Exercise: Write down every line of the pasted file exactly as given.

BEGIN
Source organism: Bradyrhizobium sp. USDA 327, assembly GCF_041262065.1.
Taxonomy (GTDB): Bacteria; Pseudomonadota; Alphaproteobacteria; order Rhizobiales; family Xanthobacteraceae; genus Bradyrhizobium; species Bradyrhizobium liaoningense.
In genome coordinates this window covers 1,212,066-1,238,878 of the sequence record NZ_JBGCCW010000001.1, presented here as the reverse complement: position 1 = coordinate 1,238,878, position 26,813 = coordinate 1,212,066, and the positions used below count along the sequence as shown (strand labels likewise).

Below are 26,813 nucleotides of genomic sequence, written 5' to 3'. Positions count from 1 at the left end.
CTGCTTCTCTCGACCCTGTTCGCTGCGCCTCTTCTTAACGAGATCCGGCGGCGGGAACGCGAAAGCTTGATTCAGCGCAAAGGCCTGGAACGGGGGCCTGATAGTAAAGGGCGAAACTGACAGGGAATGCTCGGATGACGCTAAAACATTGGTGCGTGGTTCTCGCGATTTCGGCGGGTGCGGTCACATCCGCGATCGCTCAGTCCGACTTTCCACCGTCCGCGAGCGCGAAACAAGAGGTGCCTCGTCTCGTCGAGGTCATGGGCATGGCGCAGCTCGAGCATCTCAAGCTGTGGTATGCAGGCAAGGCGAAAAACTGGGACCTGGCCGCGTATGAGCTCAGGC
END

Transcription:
Source organism: Bradyrhizobium sp. USDA 327, assembly GCF_041262065.1.
Taxonomy (GTDB): Bacteria; Pseudomonadota; Alphaproteobacteria; order Rhizobiales; family Xanthobacteraceae; genus Bradyrhizobium; species Bradyrhizobium liaoningense.
In genome coordinates this window covers 1,212,066-1,238,878 of the sequence record NZ_JBGCCW010000001.1, presented here as the reverse complement: position 1 = coordinate 1,238,878, position 26,813 = coordinate 1,212,066, and the positions used below count along the sequence as shown (strand labels likewise).

Below are 26,813 nucleotides of genomic sequence, written 5' to 3'. Positions count from 1 at the left end.
CTGCTTCTCTCGACCCTGTTCGCTGCGCCTCTTCTTAACGAGATCCGGCGGCGGGAACGCGAAAGCTTGATTCAGCGCAAAGGCCTGGAACGGGGGCCTGATAGTAAAGGGCGAAACTGACAGGGAATGCTCGGATGACGCTAAAACATTGGTGCGTGGTTCTCGCGATTTCGGCGGGTGCGGTCACATCCGCGATCGCTCAGTCCGACTTTCCACCGTCCGCGAGCGCGAAACAAGAGGTGCCTCGTCTCGTCGAGGTCATGGGCATGGCGCAGCTCGAGCATCTCAAGCTGTGGTATGCAGGCAAGGCGAAAAACTGGGACCTGGCCGCGTATGAGCTCAGGC